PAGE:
Testimony of Kenneth Apfel Commissioner for Social Security Hearing before Subcommittee on Social Security The House of Representatives Committee on Ways and Means
February 15, 2000

Good morning, Mr. Chairman and Members of the Subcommittee. Thank you for inviting me to appear this morning to discuss issues related to the Social Security retirement earnings test (RET). First, I would like to discuss the President's framework for Social Security reform. Then, I will discuss another major concern of the Administration; the importance of Social Security to the economic well-being of elderly women and the need to improve their protection under the program. Finally, I will explain how the Social Security retirement earnings test has changed over the years and discuss the implications of eliminating the test.

The President believes that it is important to modernize the system by eliminating the outdated retirement earnings test at normal retirement age (NRA). The President would also like to work together to use the benefits of debt reduction to extend the solvency of Social Security to about 2050 and improve the effectiveness of Social Security in combating poverty among elderly women. He remains committed to working together with Congress on a bipartisan basis to enact reforms that make Social Security solvent for at least 75 years.

President's Budget Framework

Let me begin today by discussing the President's budget proposal as it pertains to Social Security reform. I strongly support the President's proposal. Maintaining fiscal discipline and paying down the debt gives us an historic opportunity to meet the challenges of the future. The President proposes to devote the Social Security surpluses to improving the balance sheet of the Federal government, and to transfer the resulting interest savings to the Social Security trust fund. In addition, his plan calls for investing a limited amount of the trust fund in equities as a prudent and workable solution for extending the life of the trust fund yet further into the future. This budget proposal is an important first step towards crafting a bipartisan agreement between the President and Congress that will keep faith with future generations of Americans.

As you know, the Social Security program faces a long-range deficit of 2.07 percent of taxable payroll under the intermediate assumptions of the 1999 Trustees Report. Because Social Security is fundamental to the economic well being of our aged population, ensuring the long-range solvency of the Social Security program must be one of our highest priorities. That is why the President's budget framework to preserve and strengthen Social Security is so very important. The President has proposed the following specific actions:

First, the President's framework provides for locking away the entire Social Security surplus each and every year. All Social Security surpluses, an estimated $1.7 trillion over the next 10 years under Social Security Trustees assumptions, would be devoted solely to improving the balance sheet of the Federal government and strengthening Social Security (under Administration assumptions, the Office of Management and Budget projects a $2.2 trillion Social Security surplus over 10 years). This framework will ensure that we achieve substantial public debt reduction, helping to prepare the government and the Nation for the retirement of the baby boomers.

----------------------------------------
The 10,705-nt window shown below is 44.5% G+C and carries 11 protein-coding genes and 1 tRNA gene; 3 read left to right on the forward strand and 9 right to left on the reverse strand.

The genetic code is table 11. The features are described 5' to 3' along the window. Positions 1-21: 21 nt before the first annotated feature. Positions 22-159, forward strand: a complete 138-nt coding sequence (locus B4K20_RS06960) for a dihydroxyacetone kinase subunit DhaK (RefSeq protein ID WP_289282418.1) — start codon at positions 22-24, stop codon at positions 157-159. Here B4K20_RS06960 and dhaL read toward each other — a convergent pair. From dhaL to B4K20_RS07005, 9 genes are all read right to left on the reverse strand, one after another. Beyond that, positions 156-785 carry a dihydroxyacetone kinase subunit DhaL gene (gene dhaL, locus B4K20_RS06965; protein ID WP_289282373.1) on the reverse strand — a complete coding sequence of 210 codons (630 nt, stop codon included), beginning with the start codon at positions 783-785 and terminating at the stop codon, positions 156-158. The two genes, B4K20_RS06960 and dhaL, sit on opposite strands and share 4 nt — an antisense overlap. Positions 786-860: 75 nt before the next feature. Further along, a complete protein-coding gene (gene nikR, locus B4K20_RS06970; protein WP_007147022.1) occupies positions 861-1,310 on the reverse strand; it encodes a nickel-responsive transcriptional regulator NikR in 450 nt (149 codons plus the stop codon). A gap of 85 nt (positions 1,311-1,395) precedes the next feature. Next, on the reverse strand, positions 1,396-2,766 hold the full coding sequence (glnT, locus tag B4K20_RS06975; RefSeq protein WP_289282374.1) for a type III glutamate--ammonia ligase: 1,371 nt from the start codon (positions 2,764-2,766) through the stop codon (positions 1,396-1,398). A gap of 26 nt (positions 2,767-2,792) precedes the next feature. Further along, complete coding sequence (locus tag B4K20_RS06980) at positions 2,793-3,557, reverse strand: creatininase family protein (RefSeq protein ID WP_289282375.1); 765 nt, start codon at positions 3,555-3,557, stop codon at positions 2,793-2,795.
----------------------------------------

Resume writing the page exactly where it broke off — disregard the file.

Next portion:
The framework provides for the transfer of interest savings based on the cumulative amount of Social Security surpluses we actually experience over the next 15 years. The President's framework provides for transfers in years 2011 through 2050 to Social Security. The Social Security actuaries project that the interest savings that would result from setting aside the Social Security surpluses (assuming all the new resources are invested in government securities) would total $99 billion in 2011 and grow to $205 billion by 2016. Total transfers between 2011 and 2015 would be $690 billion. The transfers would extend the solvency of the trust funds until 2050.

Also, beginning in 2011, the framework calls for investing a sensible and measured proportion of the transfers in the equity market to achieve higher returns for Social Security. The equity investment would be limited to 50 percent of the cumulative transfer amounts, to the degree that these did not exceed 15 percent of the trust funds. The Social Security actuaries project that the Trust Fund's equity holdings would represent, on average, about 3 percent of the stock market over the 30-year period 2011-2040. Funds would be invested in broad market indexes by private managers, not the government. This would further extend the solvency of the trust funds to 2054, compared to the current projected exhaustion date of 2034.

Now is the time for action. If we act now, before there is a Social Security financing crisis, and while we enjoy the first budget surpluses in a generation, we can prevent a financing crisis from ever occurring. If we delay action for a generation, the size of the financing problem will grow. We have an historic window of opportunity to meet the challenge facing Social Security. . . and we must not let this opportunity slip away.